Yet, an increase in spending does not mean that VARs can easily tap into the market warns Roy Boggs, IDC's vice president for small/medium business and home office research.
"As VARs look at this group of potential customers, they can no longer look at elephant hunting -- devoting enormous resources to tracking down one account," Boggs said. "They have to think about rabbit hunting, or antelope hunting. They have to be very efficient."
Of course larger system integrators are developing their own strategies, and many have the resources to take advantage of executing successful strategies.
Gary Johnston, president of IT Partners, a Pheonix, Ariz.-based VAR and consulting firm, has developed a project methodology that includes planning around the requirements of a potential customer, designing a solution to meet those requirements, assembling the solution and testing it in an offline environment.
With 25 employees, 11 of which are dedicated consultants, Johnston said, SMBs have provided his company the opportunity to create revenue streams that may not be possible at large corporate accounts.
"SMB's are more willing to pay for a bundled solution that includes the technology, the services and the software all wrapped into a solution, versus larger corporate accounts that have the staff to do all the implementation, planning and design work," Johnston said.
So far SMBs represent 60% of IT Partners' business and contribute significantly to the companies revenues, which range from $15 to $20 million, Johnston said. There's another reason Johnston thinks VARs can earn more from SMB's over larger customers.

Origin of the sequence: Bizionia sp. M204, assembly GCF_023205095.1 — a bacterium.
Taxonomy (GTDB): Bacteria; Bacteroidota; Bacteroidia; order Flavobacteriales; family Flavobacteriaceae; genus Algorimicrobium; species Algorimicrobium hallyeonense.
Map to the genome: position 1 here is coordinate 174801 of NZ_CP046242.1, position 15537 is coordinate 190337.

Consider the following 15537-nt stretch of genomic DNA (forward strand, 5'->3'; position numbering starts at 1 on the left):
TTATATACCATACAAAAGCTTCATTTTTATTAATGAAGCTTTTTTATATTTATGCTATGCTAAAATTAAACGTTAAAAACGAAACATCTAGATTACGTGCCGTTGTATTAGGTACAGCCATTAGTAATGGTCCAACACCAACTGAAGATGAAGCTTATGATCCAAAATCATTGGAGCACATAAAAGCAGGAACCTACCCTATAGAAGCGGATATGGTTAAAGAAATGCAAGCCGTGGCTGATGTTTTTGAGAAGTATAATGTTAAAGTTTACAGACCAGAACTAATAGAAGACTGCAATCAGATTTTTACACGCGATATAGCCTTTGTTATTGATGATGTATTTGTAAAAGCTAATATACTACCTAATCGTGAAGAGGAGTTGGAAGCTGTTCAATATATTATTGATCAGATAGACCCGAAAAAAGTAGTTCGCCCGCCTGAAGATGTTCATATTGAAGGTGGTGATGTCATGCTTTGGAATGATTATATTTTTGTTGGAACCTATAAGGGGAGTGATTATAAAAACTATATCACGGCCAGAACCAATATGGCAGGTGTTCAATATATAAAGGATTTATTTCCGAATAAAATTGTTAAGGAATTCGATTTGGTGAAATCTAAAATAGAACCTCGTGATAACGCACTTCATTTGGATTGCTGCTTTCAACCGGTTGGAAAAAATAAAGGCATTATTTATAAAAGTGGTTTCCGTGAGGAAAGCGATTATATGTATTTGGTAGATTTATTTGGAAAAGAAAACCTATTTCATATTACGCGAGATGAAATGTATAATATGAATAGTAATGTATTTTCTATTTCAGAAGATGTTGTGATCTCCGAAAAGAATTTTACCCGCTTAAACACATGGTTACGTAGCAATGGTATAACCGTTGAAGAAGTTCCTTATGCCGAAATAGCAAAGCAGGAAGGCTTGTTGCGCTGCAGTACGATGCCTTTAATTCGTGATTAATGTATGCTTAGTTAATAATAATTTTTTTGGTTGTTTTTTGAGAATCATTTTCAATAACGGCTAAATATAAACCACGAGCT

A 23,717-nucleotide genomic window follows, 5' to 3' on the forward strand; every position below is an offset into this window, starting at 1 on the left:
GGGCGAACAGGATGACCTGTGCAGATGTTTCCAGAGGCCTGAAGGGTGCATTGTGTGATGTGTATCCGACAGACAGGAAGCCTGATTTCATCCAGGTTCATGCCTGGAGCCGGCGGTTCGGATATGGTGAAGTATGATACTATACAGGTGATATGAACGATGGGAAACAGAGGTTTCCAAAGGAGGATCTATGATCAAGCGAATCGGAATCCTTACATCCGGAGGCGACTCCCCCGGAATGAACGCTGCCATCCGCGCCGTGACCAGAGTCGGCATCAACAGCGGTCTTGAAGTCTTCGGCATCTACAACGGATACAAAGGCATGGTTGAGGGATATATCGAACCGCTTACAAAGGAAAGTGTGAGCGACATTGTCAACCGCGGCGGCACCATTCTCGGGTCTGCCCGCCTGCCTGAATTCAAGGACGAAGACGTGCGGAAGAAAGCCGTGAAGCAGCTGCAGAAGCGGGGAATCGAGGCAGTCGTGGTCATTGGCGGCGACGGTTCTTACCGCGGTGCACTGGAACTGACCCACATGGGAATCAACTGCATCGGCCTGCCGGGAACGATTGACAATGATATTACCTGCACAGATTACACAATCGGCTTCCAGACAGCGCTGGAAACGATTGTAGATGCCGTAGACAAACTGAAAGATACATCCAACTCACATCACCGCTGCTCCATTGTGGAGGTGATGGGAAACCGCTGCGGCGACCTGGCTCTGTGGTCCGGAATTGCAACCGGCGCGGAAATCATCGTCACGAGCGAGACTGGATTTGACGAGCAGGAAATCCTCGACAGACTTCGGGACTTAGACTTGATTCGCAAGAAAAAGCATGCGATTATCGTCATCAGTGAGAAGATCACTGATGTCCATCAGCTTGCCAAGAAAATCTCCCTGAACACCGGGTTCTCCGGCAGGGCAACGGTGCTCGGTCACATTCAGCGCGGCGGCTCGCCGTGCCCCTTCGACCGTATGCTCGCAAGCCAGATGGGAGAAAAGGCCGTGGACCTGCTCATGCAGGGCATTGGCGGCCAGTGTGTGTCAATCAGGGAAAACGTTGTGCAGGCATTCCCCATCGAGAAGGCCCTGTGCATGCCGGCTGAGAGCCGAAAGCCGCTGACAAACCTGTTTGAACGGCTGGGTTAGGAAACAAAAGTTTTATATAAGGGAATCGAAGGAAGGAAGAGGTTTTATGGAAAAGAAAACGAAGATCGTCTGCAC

"The larger accounts typically buy at a lot bigger discount so there are fewer profit margins," Johnston said.
Buffalo Grove, Ill.-based integrator ASAP Software is trying a more collaborative approach. It has created a VAR program called ASAPartner Net, in which some 100 VAR partners across the country collaborate on SMB projects.
"These smaller VARs can't sell the licenses, like a Microsoft license; there are only a limited number of companies like ours that can do that, and we are one of Microsoft's top large account resellers," according to Chandran Rajaratnam, senior vice president of operations.
Executives at ASAP, which has 600 employees and approximately $1.5 billion in revenues, said the company's SMB business is its fastest growing segment. They also said SMBs are keen to implement technology that helps them stay competitive.
"A small business has competitors breathing down their necks, and whoever deploys the new technology -- in CRM or business intelligence or in the ability to just turn around faster with the new Microsoft products -- will have an edge. Technology is moving so fast, the issue is how do SMBs stay up with it," Rajaratnam said.
IT Partners' Johnston concurs: "SMBs need solutions and that's where the real opportunity is. If VARs can figure out how to bundle technologies up with services as a solution to a customer, you are going to be successful in the SMB marketplace."